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When Deneen Hernandez discusses cyber security with her students, she stresses that the field doesn't have to be jargon-filled or dull. The FBI forensic examiner and adjunct cyber security professor at UMUC points to the reported FBI investigation into allegations that the St. Louis Cardinals hacked into an internal Houston Astros network to steal players' information.

Perhaps, Hernandez tells students, their coursework can prepare them to work as a cyber security expert in sports. "It's big stuff," she said, "but it doesn't have to be just military or government."

Hernandez, who teaches digital analysis, cyber security, and digital forensics at UMUC, is an enrolled member of the Seneca Nation of Indians from the Cattaraugus Reservation in Western New York. She has served in law enforcement for about three decades. At the FBI, Hernandez works in the laboratory division's cryptanalysis and racketeering records unit in Quantico, Virginia. And she has specialized in illicit gambling; a good bit of it occurs in Internet cafes.

She shares that experience—everything from search warrants to affidavits—with her students. She also shares her work as an expert witness. Hernandez views much of that as teaching, too. "It's teaching others that [cyber security] is not as hard as it seems. Here's what's happening. Here are the results. And here's how I can prove it," she said.

So, last June, when a student approached Hernandez and asked if she would serve as coach for UMUC's team in the National Cyber League, known as the NCL, she agreed.

The NCL, which was founded in May 2011, provides collegiate students with ongoing virtual cyber security skills training in an individual and team competitive-sports environment. In October, several UMUC students competed in the preseason kickoff to the 2015 NCL fall season games, "almost like in the NFL," Hernandez said.

The competition "enables a student to validate, to further develop, and to further enhance their cyber security skills," she added. During competitions, students are given challenges that they must investigate, using specific tools, to identify—and solve—active problems or threats. "There's also an event where you actually capture the flag, similar to a type of war game," Hernandez said.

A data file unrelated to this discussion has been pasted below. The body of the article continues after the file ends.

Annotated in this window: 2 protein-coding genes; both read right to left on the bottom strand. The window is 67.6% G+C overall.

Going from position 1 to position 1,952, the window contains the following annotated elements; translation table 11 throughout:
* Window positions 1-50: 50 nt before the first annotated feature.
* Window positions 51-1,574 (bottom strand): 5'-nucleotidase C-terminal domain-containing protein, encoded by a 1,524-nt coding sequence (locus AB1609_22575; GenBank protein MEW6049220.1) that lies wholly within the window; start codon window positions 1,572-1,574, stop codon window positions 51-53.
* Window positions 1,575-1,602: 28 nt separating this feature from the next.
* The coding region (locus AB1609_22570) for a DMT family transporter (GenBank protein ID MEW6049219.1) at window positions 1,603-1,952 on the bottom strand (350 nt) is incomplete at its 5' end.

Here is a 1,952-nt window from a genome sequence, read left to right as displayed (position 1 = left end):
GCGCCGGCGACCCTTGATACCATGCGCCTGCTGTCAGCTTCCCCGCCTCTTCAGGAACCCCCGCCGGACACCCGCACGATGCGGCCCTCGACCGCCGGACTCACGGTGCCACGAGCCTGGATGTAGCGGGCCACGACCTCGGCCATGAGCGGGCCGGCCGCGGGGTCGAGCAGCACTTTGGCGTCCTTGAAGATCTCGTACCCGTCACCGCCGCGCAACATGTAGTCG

Students log in remotely to access the virtual competitions and apply the competencies they've developed through their coursework and honed through NCL and other lab exercises. They also gain experience with virtual networks.

"You have a computer inside of a computer, which is very common today," said Hernandez, who cited the example of working on a Mac that runs a Windows-based operating system. "Your computer needs to be able to talk to other computers that you're trying to diagnose," she said. "There's a virtual element to it."

In addition to cyber security skills, the competition also develops and validates ethical hacking knowledge and skills, according to Hernandez.

More broadly, she said she sees new ads every day for jobs in the growing cyber security field. "You're going to safeguard the assets of a corporation, be it intellectual property or someone's actual physical property. You're going to maintain people's comfort level in doing business with you," Hernandez said.

We do business on our phones, on our tablets, on our computers, and on gaming systems, she added. "Those gaming systems are actually computers. They're avenues to access people's information."

As long as people bank, shop, and store their personal information online, there will be a need for keeping those platforms secure.